Nust breaks new ground in HIV treatment

20 Sep, 2016 - 00:09 0 Views
Nust breaks new ground in HIV treatment Chief Technician Aleck Maunganidze tests samples from the clients at the Nust Applied Genetics Testing Centre

The Chronicle

Chief Technician Aleck Maunganidze tests samples from the clients at the Nust Applied Genetics Testing Centre

Chief Technician Aleck Maunganidze tests samples from the clients at the Nust Applied Genetics Testing Centre

Nqobile Tshili, Chronicle Correspondent
THE National University of Science and Technology’s (Nust) Applied Genetics Testing Centre (AGTC) will soon start viral load testing, the first of its kind in the country.

Activists have commended the development saying this will be a turning point in the lives of people living with HIV and AIDS.

Presently, the country relies on CD4 test counting which does not determine the patients’ responsiveness to treatment.

Some Zimbabweans resort to going to foreign countries such as South Africa for viral load testing at a considerable cost.

Viral load testing at Nust comes at a time when recent research revealed that more than 20 percent of people on ARV treatment in Africa are overdosed causing them to react to the drugs.

Nust will start viral load testing after receiving $75 000 from the Zimbabwe Manpower Development Fund (ZIMDEF) yesterday.

AGTC chairperson Mr Zephania Dhlamini told The Chronicle that viral load testing is a major breakthrough in the country as it will determine responsiveness of patients to drugs.

“It’s the best practice of evaluating the amount of virus circulating through one’s body. Viral loads determination enumerates the virus particles in the blood.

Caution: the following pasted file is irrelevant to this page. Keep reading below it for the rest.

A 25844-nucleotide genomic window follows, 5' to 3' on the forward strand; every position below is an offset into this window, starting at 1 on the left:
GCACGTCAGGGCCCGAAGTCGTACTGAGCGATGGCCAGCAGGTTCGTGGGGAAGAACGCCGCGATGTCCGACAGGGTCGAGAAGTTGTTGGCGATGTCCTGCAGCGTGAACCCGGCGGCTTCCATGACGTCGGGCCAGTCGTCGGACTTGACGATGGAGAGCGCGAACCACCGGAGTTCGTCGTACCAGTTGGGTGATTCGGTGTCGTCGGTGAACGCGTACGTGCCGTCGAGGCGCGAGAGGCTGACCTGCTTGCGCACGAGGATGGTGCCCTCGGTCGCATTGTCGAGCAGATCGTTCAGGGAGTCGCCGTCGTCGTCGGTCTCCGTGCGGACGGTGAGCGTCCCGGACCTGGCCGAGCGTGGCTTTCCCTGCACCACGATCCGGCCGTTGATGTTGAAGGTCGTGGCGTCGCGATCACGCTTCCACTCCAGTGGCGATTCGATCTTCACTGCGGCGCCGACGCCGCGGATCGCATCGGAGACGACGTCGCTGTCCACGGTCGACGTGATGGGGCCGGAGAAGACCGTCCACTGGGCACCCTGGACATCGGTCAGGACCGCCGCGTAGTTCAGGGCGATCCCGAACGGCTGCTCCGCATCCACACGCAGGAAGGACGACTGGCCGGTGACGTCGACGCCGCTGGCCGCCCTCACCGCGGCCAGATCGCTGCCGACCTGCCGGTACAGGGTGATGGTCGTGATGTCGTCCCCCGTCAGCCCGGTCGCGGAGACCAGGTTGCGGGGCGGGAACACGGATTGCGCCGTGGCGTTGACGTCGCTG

“If an HIV positive person has six million copies of the virus and is introduced to ARV treatment through viral testing, a doctor should be able to determine whether the regime is actually reducing. The test counts the HIV RNA molecules,” he said.

Mr Dhlamini said according to the World Health Organisation, people living with HIV should conduct viral load testing thrice a year.

“This is not happening in Zimbabwe as this standard is not there. What is done here is CD4 counting which is too indirect,” he said.

Mr Dhlamini said most people had to go to South Africa for viral testing where they were charged about $100.

“No one does that in the country as far as we’re concerned. Most people who test their viral load do it in South Africa and it costs about $100 but we’re going to be charging about $40,” he said.

An HIV activist Mr Dumisani Nkomo said the development was sweet news to people living with HIV because some of them were dying through taking non-responsive medication.

Mr Nkomo, however, implored the National Aids Council (NAC) to champion viral load testing in public institutions for the benefit of the poor.

He said although Nust will be charging about $40, such services need to be rolled out for free.

“Viral load testing is the indicator that determines your responsiveness to your medication.

“This has been the biggest problem because there are no public institutions doing this. You can imagine how many people are dying because they’re taking unresponsive medication.

“I’m a victim of taking wrong medication and I had to be assisted with about $400 to conduct viral load testing at a private institution and this was very expensive considering the economic situation,” said Mr Nkomo.

Nust’s director of communication and marketing Mr Felix Moyo said the viral load testing would see the institution claiming its position as a university that speaks to community issues.

He said the Applied Genetics Testing Centre is already making positive strides in society through its DNA testing and profiling which have seen the police cracking some of the hardest cases.


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